Downplaying Ebola fears, S. Sudan bans handshakes, hugs

Rumors had been rife in Juba that a West African passenger from Liberia visiting the country had been quarantined after testing positive for Ebola at Juba International Airport.

Downplaying Ebola fears, S. Sudan bans handshakes, hugs

World Bulletin/News Desk

South Sudanese Information Minister Michael Makuei on Friday dismissed rumors that the country had registered its first Ebola case while announcing a government resolution to ban handshaking and hugging as a precautionary measure against the possible spread of the deadly virus.

"The Ministry of Health has confirmed zero Ebola cases in the country," Makuei said at a press briefing following a weekly cabinet meeting chaired by President Salva Kiir.

Rumors had been rife in Juba that a West African passenger from Liberia visiting the country had been quarantined after testing positive for Ebola at Juba International Airport.

Health officials, meanwhile, had remained tight-lipped over the rumors.

Makuei said that the cabinet has passed a resolution banning handshakes and hugging countrywide.

"The council of ministers issued a resolution banning handshake and hugging among the general public," he asserted.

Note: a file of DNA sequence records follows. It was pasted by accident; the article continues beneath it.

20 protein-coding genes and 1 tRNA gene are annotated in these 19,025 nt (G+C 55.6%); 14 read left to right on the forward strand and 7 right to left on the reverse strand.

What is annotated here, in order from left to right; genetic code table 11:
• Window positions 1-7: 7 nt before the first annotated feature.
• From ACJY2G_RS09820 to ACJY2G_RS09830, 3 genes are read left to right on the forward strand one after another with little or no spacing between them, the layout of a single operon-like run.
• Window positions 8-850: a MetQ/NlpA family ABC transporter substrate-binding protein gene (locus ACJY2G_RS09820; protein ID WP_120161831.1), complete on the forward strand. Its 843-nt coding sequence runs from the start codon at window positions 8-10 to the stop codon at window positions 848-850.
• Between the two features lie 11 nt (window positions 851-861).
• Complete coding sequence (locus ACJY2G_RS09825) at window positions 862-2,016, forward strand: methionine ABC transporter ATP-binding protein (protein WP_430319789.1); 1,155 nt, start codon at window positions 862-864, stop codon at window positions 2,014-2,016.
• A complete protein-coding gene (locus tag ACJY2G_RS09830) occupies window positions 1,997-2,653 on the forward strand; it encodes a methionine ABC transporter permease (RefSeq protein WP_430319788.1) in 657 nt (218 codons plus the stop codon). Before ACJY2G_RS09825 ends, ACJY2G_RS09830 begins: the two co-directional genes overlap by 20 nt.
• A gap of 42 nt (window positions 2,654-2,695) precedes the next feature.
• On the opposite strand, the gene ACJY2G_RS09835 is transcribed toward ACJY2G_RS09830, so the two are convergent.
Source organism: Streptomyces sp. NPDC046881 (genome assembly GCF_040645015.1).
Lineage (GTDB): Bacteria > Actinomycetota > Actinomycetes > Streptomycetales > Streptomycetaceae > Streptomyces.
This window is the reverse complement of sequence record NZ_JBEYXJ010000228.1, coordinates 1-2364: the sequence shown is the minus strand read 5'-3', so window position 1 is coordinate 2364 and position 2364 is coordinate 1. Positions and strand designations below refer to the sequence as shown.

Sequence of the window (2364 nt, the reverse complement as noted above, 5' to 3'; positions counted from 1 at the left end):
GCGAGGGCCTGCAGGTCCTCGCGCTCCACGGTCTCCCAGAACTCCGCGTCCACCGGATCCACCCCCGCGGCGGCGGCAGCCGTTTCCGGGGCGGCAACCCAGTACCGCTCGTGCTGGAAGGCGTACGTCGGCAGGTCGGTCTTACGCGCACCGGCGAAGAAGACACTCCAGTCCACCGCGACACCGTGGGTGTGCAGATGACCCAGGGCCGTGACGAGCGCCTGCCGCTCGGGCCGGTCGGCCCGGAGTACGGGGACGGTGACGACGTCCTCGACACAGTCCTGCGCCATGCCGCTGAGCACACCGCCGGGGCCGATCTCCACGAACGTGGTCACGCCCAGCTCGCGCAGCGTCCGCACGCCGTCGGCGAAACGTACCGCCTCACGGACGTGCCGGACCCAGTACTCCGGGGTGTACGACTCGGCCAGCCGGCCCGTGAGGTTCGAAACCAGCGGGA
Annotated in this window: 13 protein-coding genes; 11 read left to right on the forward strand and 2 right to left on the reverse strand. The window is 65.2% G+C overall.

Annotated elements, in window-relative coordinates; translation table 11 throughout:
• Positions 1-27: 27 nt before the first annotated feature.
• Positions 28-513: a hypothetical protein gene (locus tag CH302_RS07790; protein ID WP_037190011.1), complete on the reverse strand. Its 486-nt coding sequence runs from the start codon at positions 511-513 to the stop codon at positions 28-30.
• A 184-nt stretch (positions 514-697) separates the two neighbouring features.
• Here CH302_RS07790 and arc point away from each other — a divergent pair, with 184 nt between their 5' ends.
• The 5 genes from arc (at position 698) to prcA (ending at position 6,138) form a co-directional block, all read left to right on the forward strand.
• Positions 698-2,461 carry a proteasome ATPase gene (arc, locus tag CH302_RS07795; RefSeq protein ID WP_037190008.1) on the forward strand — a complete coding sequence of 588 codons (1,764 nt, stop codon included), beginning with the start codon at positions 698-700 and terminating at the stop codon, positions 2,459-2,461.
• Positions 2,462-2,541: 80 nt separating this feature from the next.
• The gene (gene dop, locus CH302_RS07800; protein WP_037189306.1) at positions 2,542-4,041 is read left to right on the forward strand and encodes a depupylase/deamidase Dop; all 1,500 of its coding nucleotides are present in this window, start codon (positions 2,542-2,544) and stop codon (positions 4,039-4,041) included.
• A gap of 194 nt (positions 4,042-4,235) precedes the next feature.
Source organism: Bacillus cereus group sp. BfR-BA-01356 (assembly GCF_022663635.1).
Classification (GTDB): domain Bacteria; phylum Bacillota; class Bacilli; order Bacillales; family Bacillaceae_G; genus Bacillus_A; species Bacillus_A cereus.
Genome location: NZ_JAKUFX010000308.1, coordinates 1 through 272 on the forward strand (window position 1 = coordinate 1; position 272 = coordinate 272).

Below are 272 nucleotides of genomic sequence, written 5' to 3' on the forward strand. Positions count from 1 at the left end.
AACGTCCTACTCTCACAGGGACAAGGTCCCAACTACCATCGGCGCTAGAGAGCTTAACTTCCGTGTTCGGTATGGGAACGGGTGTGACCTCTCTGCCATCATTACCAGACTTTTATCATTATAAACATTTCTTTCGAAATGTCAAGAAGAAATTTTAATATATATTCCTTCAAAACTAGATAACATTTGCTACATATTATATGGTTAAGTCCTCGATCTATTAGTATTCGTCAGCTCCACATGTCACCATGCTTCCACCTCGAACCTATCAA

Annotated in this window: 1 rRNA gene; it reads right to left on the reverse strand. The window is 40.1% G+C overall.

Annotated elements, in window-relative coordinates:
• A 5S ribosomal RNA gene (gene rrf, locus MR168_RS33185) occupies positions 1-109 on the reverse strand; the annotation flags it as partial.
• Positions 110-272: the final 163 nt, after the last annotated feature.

A second resolution passed by the government advised all the government ministers, senior officials, security officers and foreign diplomatic missions to strictly adhere to health procedures at the country's entry points – whether at Juba International Airport or at land borders.

"We heard many complaints from the medical personnel deployed at entry points that senior government officials, ministers, army generals and other dignitaries were refusing to undergo medical screening, which is unacceptable," said Makuei.

The minister went on to note that security personnel had been instructed to support health workers deployed at the airport or at entry points to ensure the integrity of the screening process.

"All these resolutions have been taken by the leadership as health precautionary measures, because handshakes and hugging reinforce the spread of Ebola," he said.

In recent months, Ebola – a contagious disease for which there is no known treatment or cure – has killed more than 4,484 people in West Africa, including 2,458 in Liberia alone, according to the World Health Organization.

A tropical fever that first appeared in 1976 in Sudan and the Democratic Republic of Congo, Ebola can be transmitted to humans from wild animals. It can also spread through contact with the body fluids of infected persons or of those who have succumbed to the virus.

Güncelleme Tarihi: 18 Ekim 2014, 00:01

Muhammed Öylek

YORUM EKLE